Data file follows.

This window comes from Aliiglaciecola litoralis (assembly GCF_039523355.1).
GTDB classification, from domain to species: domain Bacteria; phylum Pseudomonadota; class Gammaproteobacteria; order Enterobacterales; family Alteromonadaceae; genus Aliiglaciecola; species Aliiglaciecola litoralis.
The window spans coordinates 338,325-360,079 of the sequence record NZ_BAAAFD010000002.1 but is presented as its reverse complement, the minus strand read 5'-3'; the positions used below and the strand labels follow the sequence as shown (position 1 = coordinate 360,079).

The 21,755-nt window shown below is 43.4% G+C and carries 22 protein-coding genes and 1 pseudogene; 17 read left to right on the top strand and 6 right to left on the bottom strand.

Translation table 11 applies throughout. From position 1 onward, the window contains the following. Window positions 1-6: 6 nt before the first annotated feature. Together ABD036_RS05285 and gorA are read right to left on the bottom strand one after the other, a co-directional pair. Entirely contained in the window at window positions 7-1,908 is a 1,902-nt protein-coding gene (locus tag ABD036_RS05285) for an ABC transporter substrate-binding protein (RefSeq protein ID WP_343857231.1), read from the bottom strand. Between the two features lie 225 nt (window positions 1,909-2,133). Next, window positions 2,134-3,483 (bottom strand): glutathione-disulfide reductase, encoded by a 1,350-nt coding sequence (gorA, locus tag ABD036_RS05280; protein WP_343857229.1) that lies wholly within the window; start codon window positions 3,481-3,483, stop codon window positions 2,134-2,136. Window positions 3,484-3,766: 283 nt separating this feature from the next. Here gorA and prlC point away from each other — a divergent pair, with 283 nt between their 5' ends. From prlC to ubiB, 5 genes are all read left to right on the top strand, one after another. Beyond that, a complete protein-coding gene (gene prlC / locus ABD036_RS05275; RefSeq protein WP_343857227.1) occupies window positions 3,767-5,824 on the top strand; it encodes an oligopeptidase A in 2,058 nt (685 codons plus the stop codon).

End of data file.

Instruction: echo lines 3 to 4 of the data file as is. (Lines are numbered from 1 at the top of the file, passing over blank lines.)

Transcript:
The window spans coordinates 338,325-360,079 of the sequence record NZ_BAAAFD010000002.1 but is presented as its reverse complement, the minus strand read 5'-3'; the positions used below and the strand labels follow the sequence as shown (position 1 = coordinate 360,079).

The 21,755-nt window shown below is 43.4% G+C and carries 22 protein-coding genes and 1 pseudogene; 17 read left to right on the top strand and 6 right to left on the bottom strand.